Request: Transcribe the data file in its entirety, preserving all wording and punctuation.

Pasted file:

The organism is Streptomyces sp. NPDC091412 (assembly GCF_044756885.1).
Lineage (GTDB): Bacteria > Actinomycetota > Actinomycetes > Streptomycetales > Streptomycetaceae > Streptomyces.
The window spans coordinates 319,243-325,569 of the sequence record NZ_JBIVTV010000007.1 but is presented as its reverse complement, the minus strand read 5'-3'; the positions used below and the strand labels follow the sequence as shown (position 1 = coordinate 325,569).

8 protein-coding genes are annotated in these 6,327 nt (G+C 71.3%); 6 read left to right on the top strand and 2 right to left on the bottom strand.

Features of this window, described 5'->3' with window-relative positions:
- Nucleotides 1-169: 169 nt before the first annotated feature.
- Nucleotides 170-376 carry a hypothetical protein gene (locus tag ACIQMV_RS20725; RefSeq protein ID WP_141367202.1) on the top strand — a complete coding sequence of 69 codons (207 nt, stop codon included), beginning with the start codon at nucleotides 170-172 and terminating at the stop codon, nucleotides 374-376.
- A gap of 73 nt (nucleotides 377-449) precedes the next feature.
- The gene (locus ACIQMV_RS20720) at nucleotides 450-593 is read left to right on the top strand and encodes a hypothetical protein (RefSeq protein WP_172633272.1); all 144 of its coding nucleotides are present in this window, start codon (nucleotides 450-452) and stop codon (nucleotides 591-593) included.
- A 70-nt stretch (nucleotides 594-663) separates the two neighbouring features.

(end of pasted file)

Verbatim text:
The organism is Streptomyces sp. NPDC091412 (assembly GCF_044756885.1).
Lineage (GTDB): Bacteria > Actinomycetota > Actinomycetes > Streptomycetales > Streptomycetaceae > Streptomyces.
The window spans coordinates 319,243-325,569 of the sequence record NZ_JBIVTV010000007.1 but is presented as its reverse complement, the minus strand read 5'-3'; the positions used below and the strand labels follow the sequence as shown (position 1 = coordinate 325,569).

8 protein-coding genes are annotated in these 6,327 nt (G+C 71.3%); 6 read left to right on the top strand and 2 right to left on the bottom strand.

Features of this window, described 5'->3' with window-relative positions:
- Nucleotides 1-169: 169 nt before the first annotated feature.
- Nucleotides 170-376 carry a hypothetical protein gene (locus tag ACIQMV_RS20725; RefSeq protein ID WP_141367202.1) on the top strand — a complete coding sequence of 69 codons (207 nt, stop codon included), beginning with the start codon at nucleotides 170-172 and terminating at the stop codon, nucleotides 374-376.
- A gap of 73 nt (nucleotides 377-449) precedes the next feature.
- The gene (locus ACIQMV_RS20720) at nucleotides 450-593 is read left to right on the top strand and encodes a hypothetical protein (RefSeq protein WP_172633272.1); all 144 of its coding nucleotides are present in this window, start codon (nucleotides 450-452) and stop codon (nucleotides 591-593) included.
- A 70-nt stretch (nucleotides 594-663) separates the two neighbouring features.